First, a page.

On Writing

Writers, editors, agents, publishers and more share their thoughts, experiences and stories.

headshot of Lee Kofman

Six copies of ‘The Dangerous Bride’ recently arrived in my house. It took me five years to write this memoir and then I waited more than a year for the publication to happen, and here it is – printed.

The book is not in the shops yet, not until October, but at least it exists physically in the world, which is already burdened with too many books. I sometimes feel sick when I walk into bookshops even though they are amongst my favorite places.

headshot of Earl Livings

Earl Livings is not only an internationally established poet, but also an experienced teacher with an interest in novel writing. His Light Up Your Words: Poetry for Beginners workshop shares the insights his career has given him into poetry, language, and publishing.

He spoke to Deanne Sheldon-Collins about some of these insights, as well as the relationship between verse and prose.

a close-up photograph of a microphone with the words 'on the air'

Festivals can be a good opportunity to meet other writers and, of course, other readers! Kate Holden takes us behind the scenes as writers let down their hair.

'Remember school play night? All the bustle and the brimming nerves. The school hall lit up specially in the dark and the sound of activity within. Your parents forsaken at the door as you caught sight of your friends – everyone pink with excitement, suddenly so much to say, the glory of importantly pushing aside the curtain that separated mere humans from the Stars of the Stage. And afterwards, when everyone wanted to know...

headshot of Craig Sherborne

Memoirist, novelist, poet, and journalist, Craig Sherborne knows the best ways to start writing in many genres. He spoke to Deanne Sheldon-Collins about some of the issues he will cover in his upcoming workshop in Clunes.

Craig’s novel ‘The Amateur Science of Love’ won the 2012 Melbourne Prize for Writing and was shortlisted for the NSW and Victorian Premier’s Awards. His memoir ‘Hoi Polloi’ was shortlisted for the Queensland and Victorian Premier’s Awards. The follow-up, ‘Muck’, won the Queensland Premier’s Award for Non-fiction.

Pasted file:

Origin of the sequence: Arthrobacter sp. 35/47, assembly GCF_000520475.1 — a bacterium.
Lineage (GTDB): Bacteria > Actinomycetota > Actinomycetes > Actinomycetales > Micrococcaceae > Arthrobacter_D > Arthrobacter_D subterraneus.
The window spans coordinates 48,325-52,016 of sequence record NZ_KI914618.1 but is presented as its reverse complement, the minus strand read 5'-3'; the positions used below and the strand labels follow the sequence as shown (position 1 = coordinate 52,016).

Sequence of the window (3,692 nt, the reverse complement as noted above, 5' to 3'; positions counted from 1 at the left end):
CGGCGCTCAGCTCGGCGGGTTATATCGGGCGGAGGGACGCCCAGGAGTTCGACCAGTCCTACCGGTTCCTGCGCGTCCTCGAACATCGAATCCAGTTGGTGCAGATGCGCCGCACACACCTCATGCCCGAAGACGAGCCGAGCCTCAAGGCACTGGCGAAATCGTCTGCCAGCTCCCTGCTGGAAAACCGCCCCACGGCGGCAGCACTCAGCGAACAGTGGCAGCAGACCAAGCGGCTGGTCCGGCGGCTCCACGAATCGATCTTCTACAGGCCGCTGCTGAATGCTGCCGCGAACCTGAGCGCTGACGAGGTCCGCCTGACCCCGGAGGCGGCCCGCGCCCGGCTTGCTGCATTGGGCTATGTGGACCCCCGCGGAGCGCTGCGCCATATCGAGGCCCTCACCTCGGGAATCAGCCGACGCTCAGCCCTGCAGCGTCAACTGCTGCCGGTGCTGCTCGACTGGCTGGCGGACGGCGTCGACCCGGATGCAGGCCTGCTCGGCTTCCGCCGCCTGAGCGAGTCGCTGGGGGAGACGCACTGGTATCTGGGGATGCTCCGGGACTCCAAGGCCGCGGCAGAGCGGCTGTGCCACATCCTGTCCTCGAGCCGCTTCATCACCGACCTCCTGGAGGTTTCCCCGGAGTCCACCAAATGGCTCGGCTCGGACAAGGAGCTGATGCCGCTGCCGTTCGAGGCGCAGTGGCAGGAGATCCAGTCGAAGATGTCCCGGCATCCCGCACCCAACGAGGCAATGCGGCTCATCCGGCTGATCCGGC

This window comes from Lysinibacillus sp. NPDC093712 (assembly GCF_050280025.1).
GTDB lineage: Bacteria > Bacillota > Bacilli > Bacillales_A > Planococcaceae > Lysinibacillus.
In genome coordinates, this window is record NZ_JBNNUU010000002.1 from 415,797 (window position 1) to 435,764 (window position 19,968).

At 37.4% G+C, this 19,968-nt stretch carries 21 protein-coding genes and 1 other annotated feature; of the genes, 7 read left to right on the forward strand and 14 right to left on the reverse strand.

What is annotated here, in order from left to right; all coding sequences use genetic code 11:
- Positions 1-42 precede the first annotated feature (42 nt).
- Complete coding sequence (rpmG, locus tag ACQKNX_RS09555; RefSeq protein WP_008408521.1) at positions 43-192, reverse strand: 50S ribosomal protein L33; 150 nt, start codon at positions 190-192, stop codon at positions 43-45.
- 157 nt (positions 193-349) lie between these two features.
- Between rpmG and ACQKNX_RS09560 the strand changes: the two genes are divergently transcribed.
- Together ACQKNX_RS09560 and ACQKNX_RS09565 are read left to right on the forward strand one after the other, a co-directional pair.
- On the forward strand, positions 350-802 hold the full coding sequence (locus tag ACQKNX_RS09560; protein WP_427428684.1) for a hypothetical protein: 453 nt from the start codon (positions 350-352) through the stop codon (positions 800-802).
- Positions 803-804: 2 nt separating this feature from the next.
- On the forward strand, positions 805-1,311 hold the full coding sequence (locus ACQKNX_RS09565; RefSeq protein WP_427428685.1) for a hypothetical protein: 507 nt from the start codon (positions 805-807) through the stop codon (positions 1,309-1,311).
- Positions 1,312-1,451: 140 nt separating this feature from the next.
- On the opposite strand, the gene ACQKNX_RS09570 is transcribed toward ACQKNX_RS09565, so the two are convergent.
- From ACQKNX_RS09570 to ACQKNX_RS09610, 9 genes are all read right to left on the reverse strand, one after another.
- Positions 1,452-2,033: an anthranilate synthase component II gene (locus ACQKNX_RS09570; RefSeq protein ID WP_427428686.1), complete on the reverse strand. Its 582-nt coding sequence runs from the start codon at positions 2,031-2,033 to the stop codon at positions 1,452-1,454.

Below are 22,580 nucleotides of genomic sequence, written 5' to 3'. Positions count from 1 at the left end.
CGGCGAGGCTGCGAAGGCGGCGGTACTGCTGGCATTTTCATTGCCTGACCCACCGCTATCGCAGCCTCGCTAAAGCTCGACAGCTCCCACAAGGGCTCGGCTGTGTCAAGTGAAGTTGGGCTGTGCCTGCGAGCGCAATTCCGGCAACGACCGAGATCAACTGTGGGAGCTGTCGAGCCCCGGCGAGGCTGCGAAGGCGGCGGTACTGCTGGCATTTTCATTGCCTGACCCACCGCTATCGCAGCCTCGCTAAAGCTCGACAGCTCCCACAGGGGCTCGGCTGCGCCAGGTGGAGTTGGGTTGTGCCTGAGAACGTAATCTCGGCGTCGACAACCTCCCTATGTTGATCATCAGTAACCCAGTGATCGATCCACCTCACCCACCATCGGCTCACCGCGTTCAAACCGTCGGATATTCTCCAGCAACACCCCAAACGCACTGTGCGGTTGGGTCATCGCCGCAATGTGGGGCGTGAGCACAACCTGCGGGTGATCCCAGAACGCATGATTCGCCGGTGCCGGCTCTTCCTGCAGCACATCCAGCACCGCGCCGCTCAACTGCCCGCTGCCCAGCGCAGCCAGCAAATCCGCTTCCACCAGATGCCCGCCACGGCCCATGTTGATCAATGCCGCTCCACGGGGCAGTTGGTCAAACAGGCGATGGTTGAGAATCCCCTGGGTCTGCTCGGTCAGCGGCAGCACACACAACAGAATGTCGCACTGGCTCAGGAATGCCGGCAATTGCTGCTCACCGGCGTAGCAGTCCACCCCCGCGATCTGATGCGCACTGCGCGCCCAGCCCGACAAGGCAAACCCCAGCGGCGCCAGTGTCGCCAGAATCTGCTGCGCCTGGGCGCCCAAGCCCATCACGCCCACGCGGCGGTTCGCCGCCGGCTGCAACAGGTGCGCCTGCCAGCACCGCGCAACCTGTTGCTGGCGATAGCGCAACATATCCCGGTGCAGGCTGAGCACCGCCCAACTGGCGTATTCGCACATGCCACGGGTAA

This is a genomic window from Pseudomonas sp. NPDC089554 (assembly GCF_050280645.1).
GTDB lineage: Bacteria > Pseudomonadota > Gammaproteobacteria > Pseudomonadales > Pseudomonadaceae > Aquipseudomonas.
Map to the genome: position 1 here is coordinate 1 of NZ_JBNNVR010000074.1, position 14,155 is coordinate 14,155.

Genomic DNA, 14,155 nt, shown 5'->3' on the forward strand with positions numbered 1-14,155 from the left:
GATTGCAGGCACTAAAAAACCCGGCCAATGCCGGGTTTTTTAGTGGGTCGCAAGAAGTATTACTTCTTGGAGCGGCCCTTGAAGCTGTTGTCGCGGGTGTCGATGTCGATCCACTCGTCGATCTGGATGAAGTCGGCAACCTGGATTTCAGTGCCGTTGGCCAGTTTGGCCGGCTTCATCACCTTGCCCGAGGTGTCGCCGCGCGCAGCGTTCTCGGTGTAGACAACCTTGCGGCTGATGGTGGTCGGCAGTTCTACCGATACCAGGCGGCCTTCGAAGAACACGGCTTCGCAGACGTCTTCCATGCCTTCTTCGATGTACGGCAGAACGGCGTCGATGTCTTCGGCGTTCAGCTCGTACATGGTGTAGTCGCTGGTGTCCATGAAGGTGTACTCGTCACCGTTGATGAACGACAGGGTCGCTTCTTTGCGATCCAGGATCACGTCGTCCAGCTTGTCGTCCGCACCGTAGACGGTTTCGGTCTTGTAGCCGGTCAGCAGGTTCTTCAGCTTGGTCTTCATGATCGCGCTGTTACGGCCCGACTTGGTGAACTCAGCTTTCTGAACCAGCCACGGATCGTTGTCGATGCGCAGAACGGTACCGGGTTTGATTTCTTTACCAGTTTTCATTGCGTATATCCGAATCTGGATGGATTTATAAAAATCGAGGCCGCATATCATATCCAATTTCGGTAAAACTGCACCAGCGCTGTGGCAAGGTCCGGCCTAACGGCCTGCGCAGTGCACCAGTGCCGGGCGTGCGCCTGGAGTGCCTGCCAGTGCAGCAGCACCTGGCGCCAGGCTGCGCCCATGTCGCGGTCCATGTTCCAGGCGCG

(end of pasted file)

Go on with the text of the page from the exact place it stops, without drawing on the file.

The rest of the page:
the Ubud Writers and Readers Festival logo 2014

Melbourne-born Janet De Neefe first traveled to Bali in 1974 with her family. She returned 10 years later, fell in love with a local man and decided to make this island her home. In this Postcard, Janet describes the beauty and benefits of the Ubud Writers & Readers Festival.

"It all began with a family holiday in Bali in 1975. I was instantly smitten with the culture, the food, the place, with the rustic charm and that infectious Balinese warmth. Our lodgings, Hotel Tjampuhan, was a shadow of its current self. Peacocks roamed the garden, the swimming pool was filled with spring...

A straw-hatted boy made of rubber sails the seas to find the greatest treasure in the world and become the King of the Pirates. He is racing thousands of other pirates to the end of the Grand Line, where the infamous Gol D. Roger has left his riches behind. The rubber boy’s pirate crew contains a robot shipwright, a shapeshifting animal doctor, an animated skeleton musician, and a bunch of equally zany humans. This is the premise of the manga series, ‘One Piece’, which is currently dominating the Japanese entertainment industry. Ah Japan, you’ve done it again. 

In 2009, the year that I turned 41, a slew of significant things occurred for me. I published the ninth issue of the romance comics anthology ‘Tango’, a comic book anthology that I’d been putting together since 1997, compiling new short comics stories from cartoonists all over Australia. At the same time, Allen & Unwin published ‘The Tango Collection’, a selection of pieces from the first eight issues.

For a children’s writer thinking about going “indie” and publishing their work outside of the traditional publishing house, what advice do you have?

Don’t assume writing for children is easier – it most definitely isn’t – and a picture book is the hardest to do: it’s the Rolls Royce of writing. A children’s audience is far more critical (they give you much more praise and fantastic fan mail, though!). Professional editing and quality is absolutely vital (and the benefit of this is it will mean your work lasts longer).

Working as a book designer for the past thirty years, I’ve witnessed quite a few attempts at self-publishing. It’s a tough gig. But as a part-time writer myself and confronted with the shrinking world of commercial publishing opportunities I decided to set aside my skepticism and try my hand at publishing solo. I knew that commercial success was highly unlikely but this didn’t really deter me. I was more interested in the process.

First a confession. The idea of writing a story about post-natal depression (PND) aimed at children was abhorrent. Plenty of people – mostly counsellors – had suggested I write about my depression. “Think of it as a form of therapy,” they said. To my mind, immersing myself in the very thing that was upsetting me seemed like an idiotic plan.